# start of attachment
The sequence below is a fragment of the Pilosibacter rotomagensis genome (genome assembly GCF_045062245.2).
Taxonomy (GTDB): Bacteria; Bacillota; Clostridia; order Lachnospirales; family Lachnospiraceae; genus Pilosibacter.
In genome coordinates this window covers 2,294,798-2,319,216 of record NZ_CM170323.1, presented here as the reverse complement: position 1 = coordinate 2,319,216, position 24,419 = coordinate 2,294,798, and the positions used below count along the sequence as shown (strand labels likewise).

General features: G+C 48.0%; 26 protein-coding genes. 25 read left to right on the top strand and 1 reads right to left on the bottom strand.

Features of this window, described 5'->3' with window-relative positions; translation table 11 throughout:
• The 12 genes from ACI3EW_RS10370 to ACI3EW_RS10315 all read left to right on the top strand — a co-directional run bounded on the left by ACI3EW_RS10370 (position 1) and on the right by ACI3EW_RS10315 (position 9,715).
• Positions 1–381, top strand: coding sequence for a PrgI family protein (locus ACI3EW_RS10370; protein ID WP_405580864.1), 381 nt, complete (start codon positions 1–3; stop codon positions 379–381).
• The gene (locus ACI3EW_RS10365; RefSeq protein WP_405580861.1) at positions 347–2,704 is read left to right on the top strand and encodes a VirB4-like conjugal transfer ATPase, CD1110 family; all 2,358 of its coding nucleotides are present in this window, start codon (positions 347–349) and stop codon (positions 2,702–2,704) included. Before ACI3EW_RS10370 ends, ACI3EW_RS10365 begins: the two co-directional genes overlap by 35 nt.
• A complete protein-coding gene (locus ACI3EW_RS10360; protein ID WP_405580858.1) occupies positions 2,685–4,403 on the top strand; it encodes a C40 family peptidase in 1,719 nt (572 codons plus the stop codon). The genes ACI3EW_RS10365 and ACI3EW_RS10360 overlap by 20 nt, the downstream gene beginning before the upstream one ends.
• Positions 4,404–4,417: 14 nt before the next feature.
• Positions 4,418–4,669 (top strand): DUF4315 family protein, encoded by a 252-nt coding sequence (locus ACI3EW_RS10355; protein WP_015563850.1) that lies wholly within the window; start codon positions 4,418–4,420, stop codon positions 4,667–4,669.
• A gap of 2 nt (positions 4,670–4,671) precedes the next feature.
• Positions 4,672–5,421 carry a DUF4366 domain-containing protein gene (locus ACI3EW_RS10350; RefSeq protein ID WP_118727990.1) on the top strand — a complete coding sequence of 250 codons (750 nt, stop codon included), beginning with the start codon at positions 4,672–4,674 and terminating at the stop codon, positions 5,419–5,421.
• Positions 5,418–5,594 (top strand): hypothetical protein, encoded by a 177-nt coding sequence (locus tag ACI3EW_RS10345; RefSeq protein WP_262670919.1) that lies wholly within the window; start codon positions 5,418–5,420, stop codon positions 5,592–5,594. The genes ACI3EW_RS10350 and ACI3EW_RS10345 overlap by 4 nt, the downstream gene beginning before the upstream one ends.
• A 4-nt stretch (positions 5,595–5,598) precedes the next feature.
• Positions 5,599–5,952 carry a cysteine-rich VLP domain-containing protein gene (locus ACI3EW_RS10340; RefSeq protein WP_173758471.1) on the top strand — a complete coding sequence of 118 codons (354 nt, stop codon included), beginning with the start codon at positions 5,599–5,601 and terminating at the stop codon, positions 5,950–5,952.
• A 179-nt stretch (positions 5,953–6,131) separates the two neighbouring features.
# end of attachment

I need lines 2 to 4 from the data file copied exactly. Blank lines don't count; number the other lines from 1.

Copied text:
Taxonomy (GTDB): Bacteria; Bacillota; Clostridia; order Lachnospirales; family Lachnospiraceae; genus Pilosibacter.
In genome coordinates this window covers 2,294,798-2,319,216 of record NZ_CM170323.1, presented here as the reverse complement: position 1 = coordinate 2,319,216, position 24,419 = coordinate 2,294,798, and the positions used below count along the sequence as shown (strand labels likewise).

General features: G+C 48.0%; 26 protein-coding genes. 25 read left to right on the top strand and 1 reads right to left on the bottom strand.